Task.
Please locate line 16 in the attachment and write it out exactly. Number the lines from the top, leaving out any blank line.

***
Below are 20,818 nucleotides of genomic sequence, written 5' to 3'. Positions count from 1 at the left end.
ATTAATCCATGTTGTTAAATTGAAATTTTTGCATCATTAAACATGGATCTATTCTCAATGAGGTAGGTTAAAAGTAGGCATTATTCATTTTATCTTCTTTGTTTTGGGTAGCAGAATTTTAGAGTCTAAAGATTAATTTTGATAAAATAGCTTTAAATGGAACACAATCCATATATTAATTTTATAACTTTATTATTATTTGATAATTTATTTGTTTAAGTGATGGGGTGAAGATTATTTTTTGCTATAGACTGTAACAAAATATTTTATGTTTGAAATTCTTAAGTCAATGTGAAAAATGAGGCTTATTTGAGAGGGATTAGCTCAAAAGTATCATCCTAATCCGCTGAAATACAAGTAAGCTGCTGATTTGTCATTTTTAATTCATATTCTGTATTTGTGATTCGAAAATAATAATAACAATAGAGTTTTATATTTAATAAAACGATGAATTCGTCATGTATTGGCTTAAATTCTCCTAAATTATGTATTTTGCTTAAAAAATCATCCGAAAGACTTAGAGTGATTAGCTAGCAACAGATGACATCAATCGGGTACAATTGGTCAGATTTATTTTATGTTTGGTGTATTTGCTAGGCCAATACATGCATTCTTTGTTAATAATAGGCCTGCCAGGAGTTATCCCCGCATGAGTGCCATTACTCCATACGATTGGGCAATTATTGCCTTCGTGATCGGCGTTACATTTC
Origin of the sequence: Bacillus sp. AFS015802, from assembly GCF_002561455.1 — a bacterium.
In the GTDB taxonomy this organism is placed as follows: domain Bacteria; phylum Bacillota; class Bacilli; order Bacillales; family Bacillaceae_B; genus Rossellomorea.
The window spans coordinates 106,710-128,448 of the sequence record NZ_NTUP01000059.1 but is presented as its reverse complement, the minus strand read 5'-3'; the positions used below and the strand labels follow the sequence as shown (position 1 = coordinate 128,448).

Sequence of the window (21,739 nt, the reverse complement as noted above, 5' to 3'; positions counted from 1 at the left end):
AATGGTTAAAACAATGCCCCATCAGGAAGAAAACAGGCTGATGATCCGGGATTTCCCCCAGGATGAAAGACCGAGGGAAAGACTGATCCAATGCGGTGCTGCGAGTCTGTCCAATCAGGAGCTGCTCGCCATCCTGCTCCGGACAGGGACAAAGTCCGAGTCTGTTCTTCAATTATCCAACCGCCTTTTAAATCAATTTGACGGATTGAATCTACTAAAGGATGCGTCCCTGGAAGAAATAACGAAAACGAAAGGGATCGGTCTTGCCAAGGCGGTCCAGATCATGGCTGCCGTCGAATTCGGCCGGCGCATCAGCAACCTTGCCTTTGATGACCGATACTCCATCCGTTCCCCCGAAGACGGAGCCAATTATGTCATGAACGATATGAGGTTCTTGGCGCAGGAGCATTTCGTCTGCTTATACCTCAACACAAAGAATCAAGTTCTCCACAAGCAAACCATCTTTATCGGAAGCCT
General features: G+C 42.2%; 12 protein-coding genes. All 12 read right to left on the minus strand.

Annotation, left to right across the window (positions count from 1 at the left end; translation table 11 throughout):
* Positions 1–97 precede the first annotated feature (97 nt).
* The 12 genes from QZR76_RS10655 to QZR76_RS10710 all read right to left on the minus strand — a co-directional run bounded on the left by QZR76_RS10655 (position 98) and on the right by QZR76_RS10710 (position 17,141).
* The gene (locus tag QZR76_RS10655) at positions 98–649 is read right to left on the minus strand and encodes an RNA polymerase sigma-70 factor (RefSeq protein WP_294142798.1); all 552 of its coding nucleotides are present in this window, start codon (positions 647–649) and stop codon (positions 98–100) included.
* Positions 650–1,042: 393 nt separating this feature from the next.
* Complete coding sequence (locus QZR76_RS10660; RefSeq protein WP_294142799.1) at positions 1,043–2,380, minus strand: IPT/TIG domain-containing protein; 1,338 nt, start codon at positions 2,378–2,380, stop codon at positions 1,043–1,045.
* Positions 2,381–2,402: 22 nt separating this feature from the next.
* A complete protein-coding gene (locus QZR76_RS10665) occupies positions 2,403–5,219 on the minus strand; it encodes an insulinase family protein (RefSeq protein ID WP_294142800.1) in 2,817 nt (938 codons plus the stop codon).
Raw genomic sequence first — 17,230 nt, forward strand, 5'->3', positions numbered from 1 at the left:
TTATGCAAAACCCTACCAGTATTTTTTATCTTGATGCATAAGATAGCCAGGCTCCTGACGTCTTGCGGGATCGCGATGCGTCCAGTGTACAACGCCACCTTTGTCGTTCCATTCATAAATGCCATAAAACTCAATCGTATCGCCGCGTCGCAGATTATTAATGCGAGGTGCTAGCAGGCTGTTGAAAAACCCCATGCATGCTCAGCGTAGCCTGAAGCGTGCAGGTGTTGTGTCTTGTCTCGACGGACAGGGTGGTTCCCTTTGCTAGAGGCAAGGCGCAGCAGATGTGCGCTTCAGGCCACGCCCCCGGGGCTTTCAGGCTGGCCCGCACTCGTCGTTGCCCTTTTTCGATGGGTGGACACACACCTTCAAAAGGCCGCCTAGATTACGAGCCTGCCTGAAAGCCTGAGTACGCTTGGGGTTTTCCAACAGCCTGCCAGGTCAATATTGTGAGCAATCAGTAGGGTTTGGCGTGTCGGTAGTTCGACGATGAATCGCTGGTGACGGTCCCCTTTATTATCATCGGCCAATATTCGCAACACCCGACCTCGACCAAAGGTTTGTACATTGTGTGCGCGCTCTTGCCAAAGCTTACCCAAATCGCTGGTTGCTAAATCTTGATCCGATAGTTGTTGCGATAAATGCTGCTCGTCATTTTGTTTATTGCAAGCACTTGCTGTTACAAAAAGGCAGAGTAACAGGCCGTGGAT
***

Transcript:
* A complete protein-coding gene (locus QZR76_RS10665) occupies positions 2,403–5,219 on the minus strand; it encodes an insulinase family protein (RefSeq protein ID WP_294142800.1) in 2,817 nt (938 codons plus the stop codon).